“That’s a joke. I like to joke around.”
Now this is the sort of thing I want to be getting from this show. While last week’s “Hole” was totally apt at emulating a classic Twilight Zone structure, this episode does it all the better. To begin with, Tim and Eric are purely behind the camera this week, and using this show to showcase the large stable of actors they’ve gradually accumulated lends itself quite well to the anthology format.
So here we get the always-reliable Bob Odenkirk as Dr. Stork, a toe doctor stuck in an episode where everyone agrees that toes are pretty gross. We see him administering toe snips (the action) with his toe snips (the tool) and we linger on the incredibly graphic, rudimentary nature of this, as airy patients thank him for it. There’s not a whole lot to this outing, but they make a meal out of this very basic setup.
There’s something kind of fascinating of just following this anti-toe human (but still has his own, in spite of this; he’s old-fashioned in that way) as he tries to connect with his son, living this very solitary life. His dreams are full of toe snips because his life is so miserable and it’s the only way he gets control, but even still he’s reduced to shame-eating these toes and hating himself even more for it. The episode taps into a very pleasant Dr. Giggles, The Tingler riff at times too, with the delight Stork takes in working on his patients with the feeling that something much more sinister is going on beneath it.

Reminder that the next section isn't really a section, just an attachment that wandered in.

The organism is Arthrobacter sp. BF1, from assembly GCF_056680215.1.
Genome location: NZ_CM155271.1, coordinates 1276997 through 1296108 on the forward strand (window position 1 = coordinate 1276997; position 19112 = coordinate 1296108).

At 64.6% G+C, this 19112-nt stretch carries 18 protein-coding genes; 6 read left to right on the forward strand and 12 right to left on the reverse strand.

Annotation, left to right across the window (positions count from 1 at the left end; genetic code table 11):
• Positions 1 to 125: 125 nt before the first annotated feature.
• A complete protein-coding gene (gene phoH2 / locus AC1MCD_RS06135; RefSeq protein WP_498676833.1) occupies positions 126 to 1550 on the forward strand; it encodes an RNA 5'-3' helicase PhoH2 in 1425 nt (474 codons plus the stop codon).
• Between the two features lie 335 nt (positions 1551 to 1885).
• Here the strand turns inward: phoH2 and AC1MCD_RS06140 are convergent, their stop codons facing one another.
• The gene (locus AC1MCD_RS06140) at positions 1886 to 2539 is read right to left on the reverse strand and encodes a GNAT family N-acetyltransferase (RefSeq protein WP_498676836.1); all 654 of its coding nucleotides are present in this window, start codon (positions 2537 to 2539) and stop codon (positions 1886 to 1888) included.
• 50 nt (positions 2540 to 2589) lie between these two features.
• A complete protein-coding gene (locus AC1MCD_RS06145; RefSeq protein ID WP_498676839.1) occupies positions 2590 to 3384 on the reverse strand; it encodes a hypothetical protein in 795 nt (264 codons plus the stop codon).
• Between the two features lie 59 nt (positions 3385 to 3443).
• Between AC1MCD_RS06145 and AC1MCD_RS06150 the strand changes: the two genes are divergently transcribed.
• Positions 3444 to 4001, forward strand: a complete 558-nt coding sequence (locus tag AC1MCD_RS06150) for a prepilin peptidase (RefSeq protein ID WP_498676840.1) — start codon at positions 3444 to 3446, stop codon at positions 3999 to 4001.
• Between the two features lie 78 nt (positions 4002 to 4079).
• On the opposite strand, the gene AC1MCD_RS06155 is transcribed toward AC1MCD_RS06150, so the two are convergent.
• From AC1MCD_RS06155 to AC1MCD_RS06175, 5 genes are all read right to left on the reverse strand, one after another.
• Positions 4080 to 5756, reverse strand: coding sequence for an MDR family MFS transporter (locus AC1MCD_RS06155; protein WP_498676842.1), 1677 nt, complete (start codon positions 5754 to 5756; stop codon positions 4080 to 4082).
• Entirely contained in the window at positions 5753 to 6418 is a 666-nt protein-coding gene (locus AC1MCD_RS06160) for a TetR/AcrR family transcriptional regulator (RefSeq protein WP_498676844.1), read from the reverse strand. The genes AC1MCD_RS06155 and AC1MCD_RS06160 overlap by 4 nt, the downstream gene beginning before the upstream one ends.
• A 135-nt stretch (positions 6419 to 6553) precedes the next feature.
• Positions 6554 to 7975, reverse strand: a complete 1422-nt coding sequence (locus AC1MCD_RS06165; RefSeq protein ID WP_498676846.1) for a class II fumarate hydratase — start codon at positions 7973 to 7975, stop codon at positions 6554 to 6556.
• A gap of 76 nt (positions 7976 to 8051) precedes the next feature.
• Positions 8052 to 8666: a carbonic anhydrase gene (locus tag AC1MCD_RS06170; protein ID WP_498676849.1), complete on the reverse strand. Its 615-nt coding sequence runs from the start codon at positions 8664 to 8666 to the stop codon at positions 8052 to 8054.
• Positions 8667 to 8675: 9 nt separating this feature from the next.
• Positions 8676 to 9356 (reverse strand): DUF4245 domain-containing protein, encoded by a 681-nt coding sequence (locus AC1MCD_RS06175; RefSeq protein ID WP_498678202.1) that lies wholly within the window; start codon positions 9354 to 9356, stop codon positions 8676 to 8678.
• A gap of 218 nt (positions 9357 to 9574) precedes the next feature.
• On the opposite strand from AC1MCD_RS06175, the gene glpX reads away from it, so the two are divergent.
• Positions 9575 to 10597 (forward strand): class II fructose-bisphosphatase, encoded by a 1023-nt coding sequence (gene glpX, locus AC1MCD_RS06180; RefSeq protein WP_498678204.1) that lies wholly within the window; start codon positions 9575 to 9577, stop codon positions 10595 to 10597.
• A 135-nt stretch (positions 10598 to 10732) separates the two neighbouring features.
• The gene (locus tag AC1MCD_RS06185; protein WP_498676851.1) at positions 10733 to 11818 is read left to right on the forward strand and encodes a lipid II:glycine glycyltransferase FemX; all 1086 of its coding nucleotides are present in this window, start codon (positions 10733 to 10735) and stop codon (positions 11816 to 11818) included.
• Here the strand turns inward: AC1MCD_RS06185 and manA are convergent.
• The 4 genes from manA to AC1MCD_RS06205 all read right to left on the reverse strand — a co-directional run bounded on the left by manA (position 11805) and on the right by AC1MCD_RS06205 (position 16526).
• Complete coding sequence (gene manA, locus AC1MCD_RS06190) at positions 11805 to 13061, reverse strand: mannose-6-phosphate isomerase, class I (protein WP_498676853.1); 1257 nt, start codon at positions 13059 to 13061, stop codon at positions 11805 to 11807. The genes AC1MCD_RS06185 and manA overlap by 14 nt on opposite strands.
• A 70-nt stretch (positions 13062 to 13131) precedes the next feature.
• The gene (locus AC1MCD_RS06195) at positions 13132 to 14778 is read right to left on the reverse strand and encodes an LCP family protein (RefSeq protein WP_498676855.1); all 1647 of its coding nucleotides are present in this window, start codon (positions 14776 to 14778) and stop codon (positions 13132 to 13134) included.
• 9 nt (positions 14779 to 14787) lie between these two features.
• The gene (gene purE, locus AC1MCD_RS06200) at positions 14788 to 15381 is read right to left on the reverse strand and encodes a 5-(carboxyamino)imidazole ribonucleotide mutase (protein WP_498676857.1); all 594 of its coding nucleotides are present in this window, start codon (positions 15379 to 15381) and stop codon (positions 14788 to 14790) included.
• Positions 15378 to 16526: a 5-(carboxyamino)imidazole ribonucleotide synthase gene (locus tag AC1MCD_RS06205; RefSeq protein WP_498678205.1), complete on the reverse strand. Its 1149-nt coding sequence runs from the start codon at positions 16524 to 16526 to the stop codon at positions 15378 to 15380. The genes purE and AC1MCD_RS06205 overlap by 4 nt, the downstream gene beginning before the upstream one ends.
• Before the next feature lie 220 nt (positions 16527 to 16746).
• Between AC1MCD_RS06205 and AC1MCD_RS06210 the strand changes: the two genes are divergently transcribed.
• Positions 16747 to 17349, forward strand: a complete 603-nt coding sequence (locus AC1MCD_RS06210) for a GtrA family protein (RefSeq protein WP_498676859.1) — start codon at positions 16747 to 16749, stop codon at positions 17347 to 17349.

This idea is even built up more as we see glimpses of unpleasantness skirting around the edges that we never get an answer on. Dr. Stork is with his son, boat shopping, and he sees a man walking in a peculiar fashion in the distance, as if he had no toes, or perhaps, even had extra toes on his heel. The event clearly shocks Stork to his core, causing him to vomit on the spot and greatly affect him mentally, but that’s all we get on the matter. This man doesn’t wrap things up in the end. We don’t know if Stork shared a connection with him, or if he was just disgusted at the prospect of him having too few or too many toes. Life doesn’t always give you answers. Sometimes it just takes your toes.
Some really solid casting helps round this episode out (with a delightful Gillian Jacobs appearance), and once again it’s nice to see that Tim and Eric don’t feel the need to include themselves in every installment, and maybe that’s why they went with “Hole” to begin with last week; perhaps it’s one of the few episode that actually just have the two of them in it. The real standout in “Toes” (other than Odenkirk) is M. Emmet Walsh as Detective Miller, who, in a very “David Lynch presents Columbo” sort of way involving waste weight, deduces that Dr. Stork has been eating the toes that he should be turning over.
All of this is punctuated with the very wonderful ending that gives you everything you could have hoped for from this episode, ranging from a belly full of toes to the declaration that “I’m your dad now.” It’s been so interesting to see Tim and Eric progress as filmmakers and storytellers through the years, and this vehicle could really be a great opportunity to show everyone what they’re capable of. “Toes” is a disturbing piece of nightmare comedy that succeeds with everything it attempts. More of this please.